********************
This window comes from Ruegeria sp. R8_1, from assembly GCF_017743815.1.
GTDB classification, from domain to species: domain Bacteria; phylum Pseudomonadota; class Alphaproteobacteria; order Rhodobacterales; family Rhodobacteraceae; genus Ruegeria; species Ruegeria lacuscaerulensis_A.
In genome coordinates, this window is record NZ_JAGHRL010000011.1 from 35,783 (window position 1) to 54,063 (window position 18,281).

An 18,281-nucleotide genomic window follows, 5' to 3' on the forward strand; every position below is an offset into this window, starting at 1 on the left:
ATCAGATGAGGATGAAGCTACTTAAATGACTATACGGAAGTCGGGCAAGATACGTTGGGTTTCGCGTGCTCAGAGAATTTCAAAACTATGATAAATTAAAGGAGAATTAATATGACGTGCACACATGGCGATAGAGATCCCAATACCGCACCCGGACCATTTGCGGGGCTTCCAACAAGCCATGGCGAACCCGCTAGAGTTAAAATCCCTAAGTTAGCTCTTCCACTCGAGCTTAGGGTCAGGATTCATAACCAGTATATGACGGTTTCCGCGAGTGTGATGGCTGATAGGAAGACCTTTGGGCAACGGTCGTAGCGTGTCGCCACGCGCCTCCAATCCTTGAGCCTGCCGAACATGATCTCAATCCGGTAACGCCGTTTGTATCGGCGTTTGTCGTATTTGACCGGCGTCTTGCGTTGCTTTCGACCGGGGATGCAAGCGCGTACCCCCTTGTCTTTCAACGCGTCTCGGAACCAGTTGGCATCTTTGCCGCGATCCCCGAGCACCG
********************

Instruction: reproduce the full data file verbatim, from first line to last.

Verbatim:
This window comes from Ruegeria sp. R8_1, from assembly GCF_017743815.1.
GTDB classification, from domain to species: domain Bacteria; phylum Pseudomonadota; class Alphaproteobacteria; order Rhodobacterales; family Rhodobacteraceae; genus Ruegeria; species Ruegeria lacuscaerulensis_A.
In genome coordinates, this window is record NZ_JAGHRL010000011.1 from 35,783 (window position 1) to 54,063 (window position 18,281).

An 18,281-nucleotide genomic window follows, 5' to 3' on the forward strand; every position below is an offset into this window, starting at 1 on the left:
ATCAGATGAGGATGAAGCTACTTAAATGACTATACGGAAGTCGGGCAAGATACGTTGGGTTTCGCGTGCTCAGAGAATTTCAAAACTATGATAAATTAAAGGAGAATTAATATGACGTGCACACATGGCGATAGAGATCCCAATACCGCACCCGGACCATTTGCGGGGCTTCCAACAAGCCATGGCGAACCCGCTAGAGTTAAAATCCCTAAGTTAGCTCTTCCACTCGAGCTTAGGGTCAGGATTCATAACCAGTATATGACGGTTTCCGCGAGTGTGATGGCTGATAGGAAGACCTTTGGGCAACGGTCGTAGCGTGTCGCCACGCGCCTCCAATCCTTGAGCCTGCCGAACATGATCTCAATCCGGTAACGCCGTTTGTATCGGCGTTTGTCGTATTTGACCGGCGTCTTGCGTTGCTTTCGACCGGGGATGCAAGCGCGTACCCCCTTGTCTTTCAACGCGTCTCGGAACCAGTTGGCATCTTTGCCGCGATCCCCGAGCACCG